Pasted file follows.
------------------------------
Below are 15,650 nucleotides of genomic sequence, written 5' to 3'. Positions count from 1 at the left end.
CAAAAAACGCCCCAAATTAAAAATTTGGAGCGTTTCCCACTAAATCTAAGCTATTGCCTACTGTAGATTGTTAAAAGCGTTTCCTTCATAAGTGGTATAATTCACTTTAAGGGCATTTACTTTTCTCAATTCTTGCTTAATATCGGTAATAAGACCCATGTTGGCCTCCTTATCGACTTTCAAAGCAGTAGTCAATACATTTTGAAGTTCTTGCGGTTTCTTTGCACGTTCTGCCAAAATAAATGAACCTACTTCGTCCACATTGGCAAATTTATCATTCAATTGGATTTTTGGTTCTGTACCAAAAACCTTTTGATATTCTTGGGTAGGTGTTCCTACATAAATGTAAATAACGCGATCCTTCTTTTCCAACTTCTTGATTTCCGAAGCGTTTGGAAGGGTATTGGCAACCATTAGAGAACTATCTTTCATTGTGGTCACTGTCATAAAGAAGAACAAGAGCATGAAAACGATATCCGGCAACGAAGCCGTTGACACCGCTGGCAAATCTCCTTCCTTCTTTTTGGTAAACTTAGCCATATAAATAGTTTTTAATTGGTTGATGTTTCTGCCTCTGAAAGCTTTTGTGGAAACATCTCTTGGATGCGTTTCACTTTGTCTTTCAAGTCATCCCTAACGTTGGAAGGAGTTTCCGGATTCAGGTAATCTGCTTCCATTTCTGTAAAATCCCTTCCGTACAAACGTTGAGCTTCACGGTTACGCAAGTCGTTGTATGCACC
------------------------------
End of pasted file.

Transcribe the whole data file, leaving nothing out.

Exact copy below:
Below are 15,650 nucleotides of genomic sequence, written 5' to 3'. Positions count from 1 at the left end.
CAAAAAACGCCCCAAATTAAAAATTTGGAGCGTTTCCCACTAAATCTAAGCTATTGCCTACTGTAGATTGTTAAAAGCGTTTCCTTCATAAGTGGTATAATTCACTTTAAGGGCATTTACTTTTCTCAATTCTTGCTTAATATCGGTAATAAGACCCATGTTGGCCTCCTTATCGACTTTCAAAGCAGTAGTCAATACATTTTGAAGTTCTTGCGGTTTCTTTGCACGTTCTGCCAAAATAAATGAACCTACTTCGTCCACATTGGCAAATTTATCATTCAATTGGATTTTTGGTTCTGTACCAAAAACCTTTTGATATTCTTGGGTAGGTGTTCCTACATAAATGTAAATAACGCGATCCTTCTTTTCCAACTTCTTGATTTCCGAAGCGTTTGGAAGGGTATTGGCAACCATTAGAGAACTATCTTTCATTGTGGTCACTGTCATAAAGAAGAACAAGAGCATGAAAACGATATCCGGCAACGAAGCCGTTGACACCGCTGGCAAATCTCCTTCCTTCTTTTTGGTAAACTTAGCCATATAAATAGTTTTTAATTGGTTGATGTTTCTGCCTCTGAAAGCTTTTGTGGAAACATCTCTTGGATGCGTTTCACTTTGTCTTTCAAGTCATCCCTAACGTTGGAAGGAGTTTCCGGATTCAGGTAATCTGCTTCCATTTCTGTAAAATCCCTTCCGTACAAACGTTGAGCTTCACGGTTACGCAAGTCGTTGTATGCACC